And nothing stops the Starship from going further from our planet — it can take several tonnes of payload, including humans, to moon, Mars, and possibly beyond. And it can bring those humans and other payloads back to Earth. One imagines that the payloads on the return trip will be resources or materials of value that are not easily available on earth (think space mining booty). If, like Elon Musk, you dream of a future with permanent human settlements on other celestial bodies with routine travel to from/to earth, then a reusable super-heavy launcher, like the Starship, is a critical piece of hardware that you need to realize those dreams.

In this context, it is worth also mentioning the Space Launch System (SLS) launcher developed recently by NASA. SLS, which also belongs to the super-heavy lift class, is the most powerful launcher built by NASA to date. SLS will be extensively used for NASA’s Artemis moon mission. However, unlike the Starship, SLS is not a reusable system, and the $2 billion per launch cost tag is a continuing concern for NASA. With that, SLS is unlikely to a see a future beyond the Artemis program.

Where Does India Stand And What Does The Future Hold?

India does not yet have a super-heavy class space launcher. The most powerful launcher available today in India is ISRO’s LVM-3, which can place about 8 tonnes of payload into a low earth orbit. The LVM3 core stage is powered by two Vikas engines. The Vikas is smaller than the Raptor, producing about one third of the thrust force as the Raptor. Interestingly, the Vikas thrust levels are similar to SpaceX’s Merlin engine. The first stage of SpaceX’s Falcon Heavy launcher is powered by an array of 27 Merlin engines.

Is ISRO thinking of building a super-heavy class launcher with multiple Vikas engines? No. The Vikas engines use a type of propellent (fuel and oxidizer) called hypergolic propellants, which are corrosive and toxic. This makes unsuitable for handling in very large volumes. Semi-cryogenic or cryogenic propellants are better suited for large launchers.

ISRO has been working on a semi-cryogenic engine for some years now as part of its SCE-200 development program. The engine, which would be in the same thrust class as the Raptor, uses kerosene and liquid oxygen. The organization is also drawing up plans to develop a cryogenic engine that uses liquid methane and liquid oxygen. This effort is likely to be formalized soon as a development program, parallel to the SCE-200. When either of these engine development programs taste operational success, it could form the basis for the development of heavier payload launchers, powered by an array or cluster of engines. The engines are of course only a part of the equation, albeit an important part. Several other technical challenges need to be tackled to successfully realize a reliable launcher.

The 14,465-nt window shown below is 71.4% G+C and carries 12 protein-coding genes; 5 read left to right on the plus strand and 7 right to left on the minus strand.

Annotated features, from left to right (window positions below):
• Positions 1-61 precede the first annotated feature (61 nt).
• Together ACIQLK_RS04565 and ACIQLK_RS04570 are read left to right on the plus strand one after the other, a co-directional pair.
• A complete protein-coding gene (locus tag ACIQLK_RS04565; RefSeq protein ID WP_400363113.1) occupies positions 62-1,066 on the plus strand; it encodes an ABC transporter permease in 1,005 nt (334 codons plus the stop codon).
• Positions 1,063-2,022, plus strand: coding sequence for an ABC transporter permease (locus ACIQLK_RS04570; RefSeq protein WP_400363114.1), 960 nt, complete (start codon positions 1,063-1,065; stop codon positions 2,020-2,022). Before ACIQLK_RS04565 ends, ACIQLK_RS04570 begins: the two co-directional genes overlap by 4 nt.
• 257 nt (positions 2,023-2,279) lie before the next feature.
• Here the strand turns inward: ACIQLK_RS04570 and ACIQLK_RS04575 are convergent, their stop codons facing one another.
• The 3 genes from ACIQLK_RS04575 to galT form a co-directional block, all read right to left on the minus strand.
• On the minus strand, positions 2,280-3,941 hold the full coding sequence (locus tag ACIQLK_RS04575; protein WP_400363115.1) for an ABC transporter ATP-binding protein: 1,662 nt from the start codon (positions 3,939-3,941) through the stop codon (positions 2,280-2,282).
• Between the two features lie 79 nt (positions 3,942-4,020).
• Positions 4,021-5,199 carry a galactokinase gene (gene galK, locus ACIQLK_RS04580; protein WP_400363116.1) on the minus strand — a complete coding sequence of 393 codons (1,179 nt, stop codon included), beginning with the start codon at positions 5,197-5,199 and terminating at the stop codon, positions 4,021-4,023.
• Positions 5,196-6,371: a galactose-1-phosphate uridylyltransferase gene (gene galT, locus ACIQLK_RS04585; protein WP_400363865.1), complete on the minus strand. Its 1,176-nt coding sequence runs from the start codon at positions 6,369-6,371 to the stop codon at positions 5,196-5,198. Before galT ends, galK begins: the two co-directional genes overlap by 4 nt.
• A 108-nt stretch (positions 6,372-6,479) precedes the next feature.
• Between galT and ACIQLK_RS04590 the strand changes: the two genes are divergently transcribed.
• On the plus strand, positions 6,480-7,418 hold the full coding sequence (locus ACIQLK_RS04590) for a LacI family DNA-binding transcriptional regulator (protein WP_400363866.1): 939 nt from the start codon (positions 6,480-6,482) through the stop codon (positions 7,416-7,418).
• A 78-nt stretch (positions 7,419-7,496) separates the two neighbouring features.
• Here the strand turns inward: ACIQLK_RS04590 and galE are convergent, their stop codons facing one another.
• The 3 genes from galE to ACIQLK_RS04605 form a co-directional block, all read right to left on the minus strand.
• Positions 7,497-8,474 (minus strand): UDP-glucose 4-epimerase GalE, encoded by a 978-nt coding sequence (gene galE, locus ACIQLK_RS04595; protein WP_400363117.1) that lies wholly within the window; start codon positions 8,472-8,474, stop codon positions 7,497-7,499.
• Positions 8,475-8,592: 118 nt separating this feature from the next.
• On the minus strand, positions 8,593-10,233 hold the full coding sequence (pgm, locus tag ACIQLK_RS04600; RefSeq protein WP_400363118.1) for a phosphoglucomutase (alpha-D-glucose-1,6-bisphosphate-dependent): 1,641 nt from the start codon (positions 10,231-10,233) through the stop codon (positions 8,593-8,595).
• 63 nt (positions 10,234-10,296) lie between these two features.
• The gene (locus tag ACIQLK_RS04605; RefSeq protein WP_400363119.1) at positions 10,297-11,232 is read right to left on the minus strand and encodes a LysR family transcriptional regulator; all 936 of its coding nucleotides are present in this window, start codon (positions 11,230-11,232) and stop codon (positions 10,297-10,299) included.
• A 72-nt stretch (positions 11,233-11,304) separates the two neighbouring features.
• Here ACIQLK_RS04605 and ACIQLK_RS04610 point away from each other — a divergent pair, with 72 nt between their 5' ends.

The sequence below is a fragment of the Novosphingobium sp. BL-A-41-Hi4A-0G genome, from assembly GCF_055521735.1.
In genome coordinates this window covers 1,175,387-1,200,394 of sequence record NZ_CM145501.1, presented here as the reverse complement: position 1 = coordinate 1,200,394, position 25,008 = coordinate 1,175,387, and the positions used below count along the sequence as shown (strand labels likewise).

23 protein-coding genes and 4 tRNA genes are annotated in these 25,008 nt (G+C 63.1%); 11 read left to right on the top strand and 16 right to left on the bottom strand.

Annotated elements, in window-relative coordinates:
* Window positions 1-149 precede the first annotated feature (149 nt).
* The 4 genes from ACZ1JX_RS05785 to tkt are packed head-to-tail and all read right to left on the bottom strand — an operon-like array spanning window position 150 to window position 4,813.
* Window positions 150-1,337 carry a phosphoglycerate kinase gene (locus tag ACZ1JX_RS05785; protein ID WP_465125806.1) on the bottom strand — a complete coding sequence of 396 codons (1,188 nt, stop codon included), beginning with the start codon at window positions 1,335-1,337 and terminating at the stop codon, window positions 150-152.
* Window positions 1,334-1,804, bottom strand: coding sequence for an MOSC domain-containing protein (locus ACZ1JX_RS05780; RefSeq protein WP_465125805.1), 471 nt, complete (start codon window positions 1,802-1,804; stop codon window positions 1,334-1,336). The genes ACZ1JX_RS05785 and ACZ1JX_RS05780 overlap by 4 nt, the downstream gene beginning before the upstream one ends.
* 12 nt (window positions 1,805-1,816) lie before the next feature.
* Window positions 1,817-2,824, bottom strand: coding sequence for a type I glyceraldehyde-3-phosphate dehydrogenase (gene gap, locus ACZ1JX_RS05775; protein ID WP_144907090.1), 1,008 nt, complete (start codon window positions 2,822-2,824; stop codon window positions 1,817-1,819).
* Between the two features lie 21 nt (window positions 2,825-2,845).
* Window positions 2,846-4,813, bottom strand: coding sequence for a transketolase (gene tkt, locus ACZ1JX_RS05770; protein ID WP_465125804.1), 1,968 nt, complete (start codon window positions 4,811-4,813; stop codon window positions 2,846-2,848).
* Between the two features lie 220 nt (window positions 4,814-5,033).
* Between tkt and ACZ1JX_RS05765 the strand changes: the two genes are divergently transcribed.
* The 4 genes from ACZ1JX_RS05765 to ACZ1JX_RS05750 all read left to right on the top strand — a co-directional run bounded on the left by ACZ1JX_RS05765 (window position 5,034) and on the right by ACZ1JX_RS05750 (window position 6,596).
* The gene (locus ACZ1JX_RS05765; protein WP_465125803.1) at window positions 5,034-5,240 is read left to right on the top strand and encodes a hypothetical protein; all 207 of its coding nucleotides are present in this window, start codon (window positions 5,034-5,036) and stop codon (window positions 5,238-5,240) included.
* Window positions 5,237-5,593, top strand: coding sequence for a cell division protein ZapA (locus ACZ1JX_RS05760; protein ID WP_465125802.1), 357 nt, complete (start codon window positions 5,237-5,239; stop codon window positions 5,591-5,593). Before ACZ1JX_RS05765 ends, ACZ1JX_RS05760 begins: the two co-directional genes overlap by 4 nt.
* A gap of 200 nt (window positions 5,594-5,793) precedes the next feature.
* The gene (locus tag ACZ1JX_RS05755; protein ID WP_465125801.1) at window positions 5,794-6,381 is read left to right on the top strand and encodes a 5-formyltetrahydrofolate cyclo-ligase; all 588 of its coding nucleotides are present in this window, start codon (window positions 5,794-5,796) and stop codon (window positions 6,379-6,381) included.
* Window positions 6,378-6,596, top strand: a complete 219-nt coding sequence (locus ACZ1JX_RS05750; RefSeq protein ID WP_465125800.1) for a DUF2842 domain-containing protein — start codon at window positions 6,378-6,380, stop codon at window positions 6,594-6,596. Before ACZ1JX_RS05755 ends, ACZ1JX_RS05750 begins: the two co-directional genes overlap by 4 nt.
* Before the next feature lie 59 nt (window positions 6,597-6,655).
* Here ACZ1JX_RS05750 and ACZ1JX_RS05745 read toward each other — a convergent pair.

In the coming years and decades, as new treaties and agreements are negotiated at the global stage for sharing of space resources beyond earth orbits, super-heavy launchers will become a ticket to the negotiation table. Technology development efforts towards heavy launchers can ensure that India can stake its claims and get its share. The challenges here also present opportunities for the private sector. Given the government’s earnest push in recent years for increasing private sector participation in space, the best-case scenario for India is effective collaboration between ISRO and private players. Incidentally, this is reflected in the recent call to India’s private industry by ISRO Chairman, S. Somanath, to come onboard as development partners and investors as ISRO conceptualizes a new reusable launcher, dubbed Next-Generation Launch Vehicle (NGLV). And maybe someday in the future, private players will take on a lead role in such efforts. India’s own SpaceX, not just in spirit and approach, but also in terms of scale.